by Susana Fortes, translated by Adriana V. Lopez.
“Robert Capa” is the name and persona invented by Gerda Taro to successfully market photographs taken by herself and Endre Friedmann in Paris in 1935.
Gerda was born Gerta Pohorylle in Stuttgart, a Jewish citizen who fled the Nazis to Paris where she met Hungarian Endre Friedmann, also Jewish. He was taking photographs and developing them in the bathroom of his tiny flat with red cellophane wrapped around the light, as he had been shown by another emerging artist, Henri Cartier-Bresson.
Gerta changed her name to “Gerda” because it sounded less Jewish, Endre became Robert Capa, Gerda’s creation of the successful American photographer who was rich, talented, and a womaniser. Gerda established herself as Capa’s agent, managing to get commissions for newspaper stories and advertisements.
Robert Capa was sent to Spain to cover the outbreak of the Spanish Civil War. While he was away, Gerda developed her own distinct style of photography, but sold her pictures as Capa’s work without ever getting acknowledgement for them.
Prior to conjuring Robert Capa from thin air, Gerta had been sharing an attic in the Latin Quarter with her friend, Ruth Cerf. Multilingual Gerta had easily been able to pick up poorly-paid work typing up scientific journals, but felt the need to do something more satisfying. Returning to her flat one evening, she found that the door had been forced, and stepping inside, that their living space and possessions had been trashed. Captain Flint, their pet parrot, was floating in a pot of boiling water, his neck broken. Racist slogans had been painted on the walls.
Shocked and frightened, Gerta briefly gave way to tears, but then, realising that she was reacting as her tormentors wanted her to respond, she took the Leica camera that she had slung over her shoulder on her way home from work, and started photographing. She had found her profession: she would become an important witness to the cowardice and brutality of such thuggish behaviour. Read on…
The intriguing title refers to a liminal space where great ideas are developing without reference to what the economic rationalists would arrogantly call “the real world.” In the foreword to his cornucopia, Simon Leys recalls a couple of years he spent in impoverished students’ digs in Singapore, where young, fertile minds were developing into greatness, a “hall of uselessness” at that time, because they seemed to have no applicability to practical life outside. It was the kind of germination process which the best universities today protect when they are not worrying about having to fund themselves.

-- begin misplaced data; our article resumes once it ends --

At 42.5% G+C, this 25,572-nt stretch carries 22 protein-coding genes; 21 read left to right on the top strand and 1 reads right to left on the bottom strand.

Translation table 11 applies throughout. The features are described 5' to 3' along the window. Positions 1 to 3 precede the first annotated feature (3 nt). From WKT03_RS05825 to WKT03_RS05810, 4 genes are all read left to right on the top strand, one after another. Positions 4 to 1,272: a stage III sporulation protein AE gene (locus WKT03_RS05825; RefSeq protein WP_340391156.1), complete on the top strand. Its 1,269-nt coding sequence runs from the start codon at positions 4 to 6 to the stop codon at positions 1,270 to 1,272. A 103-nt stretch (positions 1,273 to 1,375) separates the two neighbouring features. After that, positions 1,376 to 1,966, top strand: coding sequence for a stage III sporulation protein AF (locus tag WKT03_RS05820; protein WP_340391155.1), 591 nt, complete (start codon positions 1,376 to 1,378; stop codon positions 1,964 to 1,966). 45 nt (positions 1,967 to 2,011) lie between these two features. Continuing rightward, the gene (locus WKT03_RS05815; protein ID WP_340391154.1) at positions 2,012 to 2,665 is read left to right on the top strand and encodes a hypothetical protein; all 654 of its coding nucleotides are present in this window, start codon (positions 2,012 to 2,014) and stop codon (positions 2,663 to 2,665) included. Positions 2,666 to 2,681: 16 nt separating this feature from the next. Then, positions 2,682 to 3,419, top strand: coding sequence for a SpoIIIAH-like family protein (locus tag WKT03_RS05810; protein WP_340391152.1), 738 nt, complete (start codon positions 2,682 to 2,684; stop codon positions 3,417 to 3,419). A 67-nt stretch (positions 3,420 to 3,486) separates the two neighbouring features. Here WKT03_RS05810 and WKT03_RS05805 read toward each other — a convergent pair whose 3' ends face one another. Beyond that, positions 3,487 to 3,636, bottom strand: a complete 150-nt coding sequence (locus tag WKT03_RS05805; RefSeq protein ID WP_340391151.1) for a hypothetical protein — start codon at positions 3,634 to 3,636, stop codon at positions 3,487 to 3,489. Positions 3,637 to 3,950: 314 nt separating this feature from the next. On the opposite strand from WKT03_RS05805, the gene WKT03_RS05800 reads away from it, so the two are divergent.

The essays mainly focus on the art of the written word. Leys looks at Western literature through the works of Cervantes, Hugo, G.K. Chesterton, Orwell, Waugh, Nabokov, Simenon and some others. The Third Part, on China, is framed by regard for the written word over the spoken, and the notion of Chinese culture enduring in memory and calligraphy rather than in architecture. Even his analytical piece, “The Cambodian Genocide”, makes reference to Kafka and Primo Levi before going further into that dark place.
Other essays include an hilarious dispute with Christopher Hitchens, whose ungentlemanly title of his article about Mother Teresa prompted Leys to defend the lady in “An Empire of Ugliness.”
Simon Leys is the pen name of Pierre Ryckmans who was born in Belgium and settled in Australia in 1970. We are truly blessed to have a writer of this calibre living amongst us.
Black Inc: $29.95
Australians have been led to believe for many decades that The First Fleet’s primary aim was to cleanse British society of its convict population by dumping it on these shores. Furthermore, it was believed the voyage itself was poorly planned and haphazardly equipped.
Emeritus Professor of History at La Trobe University, Alan Frost, has recently published evidence to the contrary. In The First Fleet: The Real Story, Frost proves the venture was meticulously planned, well-provisioned, and, considering the fact that this was a long voyage of eight months and one week, amazingly safe. Read on…